Arabs, like all cultures perhaps, are prone to cultural and linguistic snobbery. Some that I saw came from defensiveness (perhaps rightly so – these were the Bush years when Syria was maligned as part of the Axis of Evil, Iraq invaded, and Lebanon bombed and blockaded by Israel), some was to combat the all-too-pervasive stereotypes about the region (Lebanon as a war zone), or the inhabitants (Muslims in a post-9/11 world), and some plain old cultural pride – ‘We invented algebra (al jabr) and even the alcohol (al qahool)’, much like the stereotypical proud immigrant father in My Big Fat Greek Wedding. Some was religious – the King of Saudi Arabia, because Mecca falls into the geographical domain of his nation-state, holds bragging rights as the ‘protector of the two holiest cities in Islam’ and ‘Custodian of the Two Holy Mosques.’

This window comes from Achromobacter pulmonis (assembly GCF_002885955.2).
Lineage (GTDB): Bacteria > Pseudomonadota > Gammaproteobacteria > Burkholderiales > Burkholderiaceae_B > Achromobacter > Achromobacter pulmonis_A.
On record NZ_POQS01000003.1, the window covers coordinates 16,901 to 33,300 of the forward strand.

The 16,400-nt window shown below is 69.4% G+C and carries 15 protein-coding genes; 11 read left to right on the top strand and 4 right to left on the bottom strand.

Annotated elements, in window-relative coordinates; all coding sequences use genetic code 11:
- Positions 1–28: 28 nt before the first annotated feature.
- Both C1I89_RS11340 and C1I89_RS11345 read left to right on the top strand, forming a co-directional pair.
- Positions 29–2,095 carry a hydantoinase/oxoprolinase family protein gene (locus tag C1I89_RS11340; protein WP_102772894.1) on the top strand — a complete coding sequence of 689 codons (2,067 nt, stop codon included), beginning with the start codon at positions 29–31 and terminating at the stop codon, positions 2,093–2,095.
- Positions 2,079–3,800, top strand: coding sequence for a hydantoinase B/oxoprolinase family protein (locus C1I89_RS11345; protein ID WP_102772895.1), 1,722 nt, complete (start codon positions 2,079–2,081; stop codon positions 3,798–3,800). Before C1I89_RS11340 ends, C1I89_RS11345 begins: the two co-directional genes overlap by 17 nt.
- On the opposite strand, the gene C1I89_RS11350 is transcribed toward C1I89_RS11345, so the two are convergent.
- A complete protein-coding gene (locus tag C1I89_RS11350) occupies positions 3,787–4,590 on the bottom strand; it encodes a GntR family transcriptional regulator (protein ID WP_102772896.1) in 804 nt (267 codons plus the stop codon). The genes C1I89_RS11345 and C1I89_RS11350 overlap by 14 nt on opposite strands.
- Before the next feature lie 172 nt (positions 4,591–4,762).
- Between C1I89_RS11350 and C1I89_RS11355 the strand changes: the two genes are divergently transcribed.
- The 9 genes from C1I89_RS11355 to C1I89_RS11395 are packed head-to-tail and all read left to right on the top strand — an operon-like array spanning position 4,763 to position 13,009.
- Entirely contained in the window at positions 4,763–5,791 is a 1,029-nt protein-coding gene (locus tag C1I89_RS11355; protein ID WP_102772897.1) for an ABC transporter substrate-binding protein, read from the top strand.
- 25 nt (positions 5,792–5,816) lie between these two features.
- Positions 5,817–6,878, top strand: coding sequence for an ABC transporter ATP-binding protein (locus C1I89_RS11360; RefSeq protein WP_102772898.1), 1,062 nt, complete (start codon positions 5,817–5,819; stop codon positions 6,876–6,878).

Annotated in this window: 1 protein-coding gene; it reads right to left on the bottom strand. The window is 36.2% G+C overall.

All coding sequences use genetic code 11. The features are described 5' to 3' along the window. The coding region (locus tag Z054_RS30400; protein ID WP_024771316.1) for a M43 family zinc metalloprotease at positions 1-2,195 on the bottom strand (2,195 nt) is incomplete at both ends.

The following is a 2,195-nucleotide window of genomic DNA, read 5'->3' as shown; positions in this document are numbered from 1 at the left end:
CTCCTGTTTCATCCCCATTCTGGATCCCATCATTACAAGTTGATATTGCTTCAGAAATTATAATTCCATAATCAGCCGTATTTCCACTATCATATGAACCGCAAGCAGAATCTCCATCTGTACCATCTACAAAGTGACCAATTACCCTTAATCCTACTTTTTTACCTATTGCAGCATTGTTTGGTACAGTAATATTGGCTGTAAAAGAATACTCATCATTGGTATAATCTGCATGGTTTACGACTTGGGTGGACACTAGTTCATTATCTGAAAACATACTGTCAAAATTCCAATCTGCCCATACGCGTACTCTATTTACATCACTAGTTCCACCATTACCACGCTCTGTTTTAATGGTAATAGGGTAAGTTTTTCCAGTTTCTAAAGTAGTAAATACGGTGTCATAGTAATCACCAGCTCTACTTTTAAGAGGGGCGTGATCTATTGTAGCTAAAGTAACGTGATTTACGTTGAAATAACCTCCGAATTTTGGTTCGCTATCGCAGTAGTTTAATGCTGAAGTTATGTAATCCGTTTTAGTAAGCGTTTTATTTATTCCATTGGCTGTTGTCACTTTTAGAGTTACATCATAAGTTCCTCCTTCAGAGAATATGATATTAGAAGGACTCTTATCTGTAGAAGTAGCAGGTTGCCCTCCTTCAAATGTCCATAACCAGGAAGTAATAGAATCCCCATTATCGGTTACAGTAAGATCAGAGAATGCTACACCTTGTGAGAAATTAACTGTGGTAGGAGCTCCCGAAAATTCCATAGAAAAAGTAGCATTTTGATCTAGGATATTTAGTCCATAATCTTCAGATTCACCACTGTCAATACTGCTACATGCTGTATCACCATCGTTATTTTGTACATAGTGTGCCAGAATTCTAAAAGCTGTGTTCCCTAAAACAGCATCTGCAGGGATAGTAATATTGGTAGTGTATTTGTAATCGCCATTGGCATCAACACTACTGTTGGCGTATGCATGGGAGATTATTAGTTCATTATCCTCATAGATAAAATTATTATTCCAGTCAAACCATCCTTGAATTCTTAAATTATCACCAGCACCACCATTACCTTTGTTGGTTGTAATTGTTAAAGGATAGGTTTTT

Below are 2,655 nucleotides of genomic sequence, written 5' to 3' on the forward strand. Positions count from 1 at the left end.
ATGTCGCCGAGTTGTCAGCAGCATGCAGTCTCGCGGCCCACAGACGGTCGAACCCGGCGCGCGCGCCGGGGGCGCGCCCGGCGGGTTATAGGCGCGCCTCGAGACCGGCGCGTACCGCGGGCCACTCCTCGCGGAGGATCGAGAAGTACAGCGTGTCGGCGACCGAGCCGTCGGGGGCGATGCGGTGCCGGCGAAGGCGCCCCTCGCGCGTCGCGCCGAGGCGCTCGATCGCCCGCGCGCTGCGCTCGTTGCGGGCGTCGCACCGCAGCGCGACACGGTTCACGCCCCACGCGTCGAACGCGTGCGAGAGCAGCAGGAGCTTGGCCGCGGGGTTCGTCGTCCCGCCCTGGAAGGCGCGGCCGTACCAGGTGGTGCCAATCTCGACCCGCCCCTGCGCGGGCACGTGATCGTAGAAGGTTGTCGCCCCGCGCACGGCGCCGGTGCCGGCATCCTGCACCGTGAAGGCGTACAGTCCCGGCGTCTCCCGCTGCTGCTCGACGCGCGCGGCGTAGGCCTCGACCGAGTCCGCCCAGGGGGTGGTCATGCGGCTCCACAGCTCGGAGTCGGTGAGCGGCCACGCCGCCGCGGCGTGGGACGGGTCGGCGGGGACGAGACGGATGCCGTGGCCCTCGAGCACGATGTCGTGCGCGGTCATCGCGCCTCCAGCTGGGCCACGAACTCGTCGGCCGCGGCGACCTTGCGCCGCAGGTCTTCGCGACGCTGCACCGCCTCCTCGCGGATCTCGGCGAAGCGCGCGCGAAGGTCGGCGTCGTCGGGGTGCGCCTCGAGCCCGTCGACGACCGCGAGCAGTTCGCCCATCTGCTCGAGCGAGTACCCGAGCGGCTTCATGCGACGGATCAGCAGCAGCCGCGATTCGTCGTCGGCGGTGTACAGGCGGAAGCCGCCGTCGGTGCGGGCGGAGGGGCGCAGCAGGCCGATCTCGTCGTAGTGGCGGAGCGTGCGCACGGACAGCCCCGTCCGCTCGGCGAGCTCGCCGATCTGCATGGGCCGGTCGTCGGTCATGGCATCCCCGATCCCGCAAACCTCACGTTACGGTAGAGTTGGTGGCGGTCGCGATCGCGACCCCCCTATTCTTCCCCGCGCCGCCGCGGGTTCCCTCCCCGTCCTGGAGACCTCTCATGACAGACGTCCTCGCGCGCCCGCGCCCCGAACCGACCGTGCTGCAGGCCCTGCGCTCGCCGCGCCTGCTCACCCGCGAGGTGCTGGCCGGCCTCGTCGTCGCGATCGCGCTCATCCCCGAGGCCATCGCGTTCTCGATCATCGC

Abhorrently, there seems to be some sort of nebulous, unspoken sliding scale of discrimination amongst Eastern/Muslim countries, based on racist assumptions as skin tone (degree of fairness), perceived linguistic superiority, economic superiority, and cultural pride. Pakistan seems to fall in the middle of that perceived hierarchy, not quite trumpeting its own merits (and indeed tending towards self-deprecation) as much as say, Arabs or even Iranians/Persians, both terms that themselves refer to a historical legacy as either Aryan or a former empire. Part of this lack of patriotic bravado can be attributed to the fact that ‘Pakistan’ is a modern concept, born out of a modern theory on religion tied to a nation-state and not part of an ancient civilization; part of that also due to Pakistan’s position in the world economy as borrower not lender. But some of that is based on Arab assumptions of linguistic and cultural pride, more than Pakistanis and even Afghanis, Indians, Sri Lankans and Bangladeshis, which many Arabs look down upon. In Beirut, for example, there were awareness campaigns in the form of photo essays displaying Sri Lanka’s natural beauty, designed to stop discrimination against Sri Lankans, since the only interaction many Lebanese had with Sri Lankans was as hired help. Many other South Asian countries get lumped into that same category. Incidentally, I’ve heard some Pakistanis bemused at this perceived linguistic superiority, especially since most Pakistanis have some level of English ability, an ability which they deem superior to many of their Arab brethren.